In a letter to the chairs of the House and Senate Administration committees, the eight Democrats say amid the coronavirus outbreak, “a far more deadly epidemic has captured the attention of the global community.”
“Unlike the coronavirus, this ailment is not new; this illness has plagued the United States since its inception — racism,” they write.
Protests nationwide sparked by deaths of African-Americans like Houston native George Floyd, the letter states, and “conversations have begun regarding criminal justice reform, law enforcement priorities, issues related to race relations, and the age-old debate related to Confederate monuments and memorials.”
The state lawmakers write that they find themselves at a crossroads. “Will we situate ourselves on the right side of history by removing these symbols of hostility, or will we continue to side with “tradition” and ignore the ills of our past?”
The seven tributes in question include:
- Albert Sidney Johnston Portrait (Senate Chamber)
- Kentucky-born Confederate General
- Cannons (South Entrance & South Grounds)
- Field artillery used by the Confederates during the Civil War
- Confederate Soldiers’ Monument (South Grounds)
- Five bronze figures memorializing the Confederate Army
- Dick Dowling Portrait (House Chamber)
- Irish-born Confederate Officer
- Hood’s Texas Brigade Monument (East Grounds)
- Includes the Confederate flag carved into the monument; accompanied by quotes by Confederate President Jefferson Davis and Confederate General Robert E. Lee
- Jefferson Davis Portrait (Senate Chamber)
- President of Confederacy
- Terry’s Texas Rangers Monument (South Grounds)
- Volunteers in the Confederate Army led by plantation owner Benjamin Terry
The group also requested initiation of a formal process to rename the John H. Reagan State Office Building, which serves as an office for House personnel and human resources. John Reagan served in the cabinet of Confederate President Jefferson Davis.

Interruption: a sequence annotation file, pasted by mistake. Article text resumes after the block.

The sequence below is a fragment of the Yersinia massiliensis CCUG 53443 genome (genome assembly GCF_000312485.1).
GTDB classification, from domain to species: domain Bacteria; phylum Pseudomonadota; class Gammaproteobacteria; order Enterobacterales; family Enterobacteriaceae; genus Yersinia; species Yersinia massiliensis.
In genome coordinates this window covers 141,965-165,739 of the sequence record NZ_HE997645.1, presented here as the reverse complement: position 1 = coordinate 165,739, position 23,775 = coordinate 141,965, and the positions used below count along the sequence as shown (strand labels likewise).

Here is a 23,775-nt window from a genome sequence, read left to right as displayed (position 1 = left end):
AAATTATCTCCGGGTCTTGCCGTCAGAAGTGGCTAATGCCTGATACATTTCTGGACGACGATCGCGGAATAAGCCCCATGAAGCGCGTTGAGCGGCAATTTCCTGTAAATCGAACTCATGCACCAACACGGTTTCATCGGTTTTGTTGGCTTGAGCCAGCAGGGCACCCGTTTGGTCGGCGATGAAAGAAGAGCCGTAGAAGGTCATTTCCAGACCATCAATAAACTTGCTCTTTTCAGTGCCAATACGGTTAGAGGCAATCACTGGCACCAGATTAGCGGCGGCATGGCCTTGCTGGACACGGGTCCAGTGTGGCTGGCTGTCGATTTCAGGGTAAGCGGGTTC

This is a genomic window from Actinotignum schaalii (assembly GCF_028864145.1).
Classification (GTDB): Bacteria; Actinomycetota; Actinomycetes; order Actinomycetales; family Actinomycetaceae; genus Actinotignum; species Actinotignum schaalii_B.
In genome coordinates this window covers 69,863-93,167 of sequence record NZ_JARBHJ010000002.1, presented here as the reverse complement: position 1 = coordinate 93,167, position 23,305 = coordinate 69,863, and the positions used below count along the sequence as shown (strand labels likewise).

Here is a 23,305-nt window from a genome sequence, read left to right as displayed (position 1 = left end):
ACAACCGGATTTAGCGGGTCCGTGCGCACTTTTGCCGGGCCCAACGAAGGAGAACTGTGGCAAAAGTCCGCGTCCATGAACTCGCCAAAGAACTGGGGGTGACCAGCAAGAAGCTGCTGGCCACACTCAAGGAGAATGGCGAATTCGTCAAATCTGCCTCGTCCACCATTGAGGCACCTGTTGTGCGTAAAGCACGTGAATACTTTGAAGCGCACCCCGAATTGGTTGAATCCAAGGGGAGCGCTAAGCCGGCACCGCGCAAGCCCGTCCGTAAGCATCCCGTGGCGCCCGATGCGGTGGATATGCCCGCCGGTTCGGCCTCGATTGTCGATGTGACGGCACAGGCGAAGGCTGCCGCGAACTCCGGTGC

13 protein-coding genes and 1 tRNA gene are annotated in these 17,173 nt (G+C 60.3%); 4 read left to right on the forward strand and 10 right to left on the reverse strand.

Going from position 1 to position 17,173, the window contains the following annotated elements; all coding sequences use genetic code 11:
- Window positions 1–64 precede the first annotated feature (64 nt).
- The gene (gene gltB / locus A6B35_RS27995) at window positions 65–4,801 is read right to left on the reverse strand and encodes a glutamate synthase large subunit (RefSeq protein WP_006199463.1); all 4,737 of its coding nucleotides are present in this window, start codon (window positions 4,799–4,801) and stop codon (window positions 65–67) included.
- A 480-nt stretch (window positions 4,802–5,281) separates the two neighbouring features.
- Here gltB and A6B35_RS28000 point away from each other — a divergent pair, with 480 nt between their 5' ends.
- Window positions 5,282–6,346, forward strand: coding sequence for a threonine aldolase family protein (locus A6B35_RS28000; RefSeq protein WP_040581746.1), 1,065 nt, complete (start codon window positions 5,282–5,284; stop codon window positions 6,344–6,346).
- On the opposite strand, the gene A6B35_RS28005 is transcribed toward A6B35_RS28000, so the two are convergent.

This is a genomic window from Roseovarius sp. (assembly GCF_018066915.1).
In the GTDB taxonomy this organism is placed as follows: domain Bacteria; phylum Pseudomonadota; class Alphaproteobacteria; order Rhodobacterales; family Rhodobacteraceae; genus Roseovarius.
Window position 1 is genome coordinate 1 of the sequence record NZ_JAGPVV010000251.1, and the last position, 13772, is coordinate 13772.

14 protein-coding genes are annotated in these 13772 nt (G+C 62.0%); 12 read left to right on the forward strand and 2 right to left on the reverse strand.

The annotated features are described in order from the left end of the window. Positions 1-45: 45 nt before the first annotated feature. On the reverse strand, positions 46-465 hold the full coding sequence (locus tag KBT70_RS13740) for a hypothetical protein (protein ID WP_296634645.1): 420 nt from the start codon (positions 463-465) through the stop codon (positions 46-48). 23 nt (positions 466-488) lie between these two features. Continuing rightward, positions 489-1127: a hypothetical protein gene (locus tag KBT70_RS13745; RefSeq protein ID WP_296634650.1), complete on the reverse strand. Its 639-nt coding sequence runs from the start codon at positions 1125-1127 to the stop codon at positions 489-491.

State Rep. Shawn Thierry, D-Houston, said the memorials signal to those who visit— and work at— the Capitol that Texas venerates the legacy of the Confederacy.
“Life size images of men who actually fought to oppress and enslave the entire Black race continue to perpetuate the generational trauma of racism,” Thierry said. “The time is overdue to correct the record as we can no longer glorify those who fought to uphold the barbaric practice of slavery.”
“The goal is clear,” she stated, “We must ensure that every walkway and hallway of our Capitol is viewed as a safe space for all Texans.”
DeSoto Democrat Carl Sherman said “there has never been a time so right to do what’s right.”
“By maintaining idols and symbols of hate we are endorsing their body of work as deserving of high
honor,” Sherman said. “It’s time to remove idols of men who did not love all men, nor did they believe that people of color were created equal by God.”
State Rep. Lina Ortega, D-El Paso, called the Confederate monuments “symbols of oppression” in a tweet demanding they be removed.
The letter-writers also requested the formation of a bipartisan, bi-chamber working group “to conduct a thorough review of the artistic, social, and historical intent and significance of all honorific memorials and symbols on the Capitol grounds.”
This letter is the latest in a years-long discussion at the state level about monuments which honor the state’s sometimes troubling past.
A “Children of the Confederacy Creed” plaque in a Capitol hallway near the rotunda was removed last year after more than a year of calls for its ouster. That plaque inaccurately stated slavery was not an underlying cause of the Civil War.
Last week, the Black Chiefs of Staff of the Texas Legislature requested the removal of all confederate commemorations from the Texas Capitol Grounds.